What links insects and chocolate?

7th September 2012 at 01:00
The answer is the creative curriculum. That way madness lies, writes Jo Brighouse

I'm struggling with my medium-term planning. Curriculum planning in August is normally a doddle, when a brand new class awaits you and you're not competing with piles of marking, but I've reached a dead end now it's September. This is because all our planning must be "creative", which in my school translates as "teach everything under one title", however bad the fit.

These days, it's not enough to teach a variety of subjects. Like children's parties and Star Trek weddings, everything has to pivot on a theme. This is known as the "creative curriculum" and it's currently the holy grail of the primary school world. Ofsted inspectors and headteachers love it. It can work brilliantly, but it can also have the opposite effect to the one intended.

While I'm all for teaching children creativity (after all, you never know if one of them might grow up to be a politician with expenses), encouraging creativity by teaching all subjects through one theme can force you to make connections that are more contrived than the plot of the latest Hollywood romcom.

You may have a great tried-and-tested art topic on Van Gogh, but you can only teach it if you can work out a way of fitting it under the title "Our local area". Want to teach the Tudors? Focus only on the parts that tie in with "Our food". And if you can figure out a way of linking friction to the theme "Chocolate", you are a better lateral thinker than I am.

I was once invited to an interview at a Catholic school in a letter that stated: "All of our curriculum is based on the four Gospels." Really? Even maths? You can imagine the lessons: "If you have 12 disciples and one betrays you, how many disciples do you have left?" or "Five thousand people can be fed from five loaves and two fish. How many loaves and fish would you need to feed 20,000?"

One of the problems of being constantly creative is that activities seen as too teacher-led or focused on closed questioning are viewed as implicitly stifling children's creative impulses. It's not too bad in maths, where learning times tables and number facts is still encouraged, but try teaching comprehension or devoting a whole lesson to grammar and you're seen as hopelessly out of touch. I now have a class of children who litter their writing with words like "dilapidated" and "surreptitiously" but are still unaware that every sentence needs a verb.

What seems to be more in vogue is letting the children take the lead. A few years ago, my Year 3 class took part in a scheme where someone artistic from the local community came in and worked with the children in a "creative" way. Cue eight afternoons with Frank, an actor and drama coach who led the pupils down a creative path so mystifying that even after eight weeks we were at a loss to say what, if anything, we had learned from the experience (other than not to employ Frank again). "I never plan the sessions with the children," he told us at the start of the project. "I want this whole experience to be totally child-led. Let's just sit back and go where they take us."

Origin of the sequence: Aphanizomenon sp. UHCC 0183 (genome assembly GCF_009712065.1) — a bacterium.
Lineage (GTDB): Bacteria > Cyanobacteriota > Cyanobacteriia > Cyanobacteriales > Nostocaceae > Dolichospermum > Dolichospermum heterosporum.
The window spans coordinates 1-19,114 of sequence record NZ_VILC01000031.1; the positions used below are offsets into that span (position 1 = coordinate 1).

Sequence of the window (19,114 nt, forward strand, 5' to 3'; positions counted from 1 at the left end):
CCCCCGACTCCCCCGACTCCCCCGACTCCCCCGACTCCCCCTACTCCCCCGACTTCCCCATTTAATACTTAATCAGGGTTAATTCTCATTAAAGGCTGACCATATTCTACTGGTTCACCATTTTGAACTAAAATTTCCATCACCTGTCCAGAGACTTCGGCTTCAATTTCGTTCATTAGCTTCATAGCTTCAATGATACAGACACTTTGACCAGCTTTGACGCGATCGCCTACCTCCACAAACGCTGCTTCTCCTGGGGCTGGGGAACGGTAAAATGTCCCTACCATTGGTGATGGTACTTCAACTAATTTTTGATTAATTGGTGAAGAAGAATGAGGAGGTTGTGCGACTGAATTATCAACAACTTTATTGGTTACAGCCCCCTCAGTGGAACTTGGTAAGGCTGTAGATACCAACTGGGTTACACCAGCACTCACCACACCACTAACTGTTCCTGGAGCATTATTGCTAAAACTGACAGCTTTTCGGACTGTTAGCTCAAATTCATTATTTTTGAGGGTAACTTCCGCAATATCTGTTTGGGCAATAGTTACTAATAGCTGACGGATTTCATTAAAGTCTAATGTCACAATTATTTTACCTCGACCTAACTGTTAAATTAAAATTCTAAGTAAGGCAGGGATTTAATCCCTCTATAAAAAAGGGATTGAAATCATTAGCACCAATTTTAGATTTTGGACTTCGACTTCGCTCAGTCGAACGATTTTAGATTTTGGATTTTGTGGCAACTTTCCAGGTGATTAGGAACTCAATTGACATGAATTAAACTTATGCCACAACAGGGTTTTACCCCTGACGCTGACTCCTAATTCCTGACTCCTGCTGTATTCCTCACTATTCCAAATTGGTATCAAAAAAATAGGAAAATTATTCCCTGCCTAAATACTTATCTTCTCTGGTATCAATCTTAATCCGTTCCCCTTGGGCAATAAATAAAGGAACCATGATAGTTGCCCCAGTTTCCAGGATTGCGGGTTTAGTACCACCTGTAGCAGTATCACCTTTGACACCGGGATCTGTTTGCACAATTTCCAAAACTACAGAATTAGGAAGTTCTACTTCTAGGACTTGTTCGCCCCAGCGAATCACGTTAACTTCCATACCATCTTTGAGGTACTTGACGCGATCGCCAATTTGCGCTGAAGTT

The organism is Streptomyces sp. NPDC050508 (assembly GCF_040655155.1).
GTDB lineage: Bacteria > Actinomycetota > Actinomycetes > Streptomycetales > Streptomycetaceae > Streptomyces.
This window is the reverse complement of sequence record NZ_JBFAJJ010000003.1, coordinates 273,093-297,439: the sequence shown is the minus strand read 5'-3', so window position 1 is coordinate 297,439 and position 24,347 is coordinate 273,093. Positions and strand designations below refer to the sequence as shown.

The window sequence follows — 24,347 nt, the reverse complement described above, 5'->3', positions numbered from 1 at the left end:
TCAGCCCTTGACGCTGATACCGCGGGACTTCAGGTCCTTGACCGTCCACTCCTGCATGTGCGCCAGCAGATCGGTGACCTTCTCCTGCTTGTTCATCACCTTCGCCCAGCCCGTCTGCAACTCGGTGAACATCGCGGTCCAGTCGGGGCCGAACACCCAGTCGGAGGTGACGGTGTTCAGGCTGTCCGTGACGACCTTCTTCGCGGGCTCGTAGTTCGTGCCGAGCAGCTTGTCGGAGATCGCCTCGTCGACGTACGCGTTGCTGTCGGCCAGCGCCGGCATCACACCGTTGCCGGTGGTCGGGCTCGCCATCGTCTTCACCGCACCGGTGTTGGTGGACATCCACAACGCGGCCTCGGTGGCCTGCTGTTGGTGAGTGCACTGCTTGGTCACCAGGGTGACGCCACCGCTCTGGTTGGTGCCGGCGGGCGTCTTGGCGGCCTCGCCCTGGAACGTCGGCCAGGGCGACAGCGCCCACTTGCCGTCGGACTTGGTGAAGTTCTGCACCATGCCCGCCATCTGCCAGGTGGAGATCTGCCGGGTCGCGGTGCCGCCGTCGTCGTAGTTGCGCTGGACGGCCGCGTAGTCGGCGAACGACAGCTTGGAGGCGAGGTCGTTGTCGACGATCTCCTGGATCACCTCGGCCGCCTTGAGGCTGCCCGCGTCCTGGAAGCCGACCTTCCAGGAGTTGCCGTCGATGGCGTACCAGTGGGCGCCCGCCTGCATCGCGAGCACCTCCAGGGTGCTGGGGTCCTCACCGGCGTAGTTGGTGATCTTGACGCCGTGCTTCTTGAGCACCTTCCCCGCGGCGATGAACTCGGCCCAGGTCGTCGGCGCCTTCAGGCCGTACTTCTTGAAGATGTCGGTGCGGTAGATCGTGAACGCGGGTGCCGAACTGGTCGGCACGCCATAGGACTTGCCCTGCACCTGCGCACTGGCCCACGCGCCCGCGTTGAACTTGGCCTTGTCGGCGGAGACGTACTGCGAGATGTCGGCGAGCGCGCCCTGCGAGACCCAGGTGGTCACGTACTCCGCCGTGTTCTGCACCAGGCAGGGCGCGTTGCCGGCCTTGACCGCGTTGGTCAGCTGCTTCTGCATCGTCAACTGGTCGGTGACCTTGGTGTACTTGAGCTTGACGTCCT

It didn't take long for my bullshit-o-meter to begin to twitch. Frank's creative experience, ostensibly based around the children as detectives investigating a fictional Roman murder, degenerated into bored children wandering around the classroom drawing endless Roman soldiers on bits of paper. When they started to ask if they could play a times tables game, I realised how little impact the sessions were having on them.

The whole experience taught me that, just as trying to play a game with no rules holds no challenge and therefore no excitement, giving children too much freedom does nothing to spark their creative impulses. You can't get creative with the facts if you don't know the facts. In my experience, one of the best ways to bring out creativity is by telling children what they can't do. Write a story about a worm but don't use the letter O. Find as many ways as you can to make 100 but don't use the + sign or the numbers 2, 5 and 9. Move your team across the hall using two benches without anyone touching the floor. Explain to your headteacher why you are still at level 3 without using the sentence, "Mrs Brighouse tells us that trying our best and being kind to others is just as important as being at level 4."

Still, I'm not knocking the thematic approach. In fact, I'm going all out to embrace it. This term, all lessons will be introduced under the twin themes of trying your best and not talking when the teacher is. Under such an approach, who knows where our creativity will lead us?

Jo Brighouse teaches at a primary school in the Midlands.

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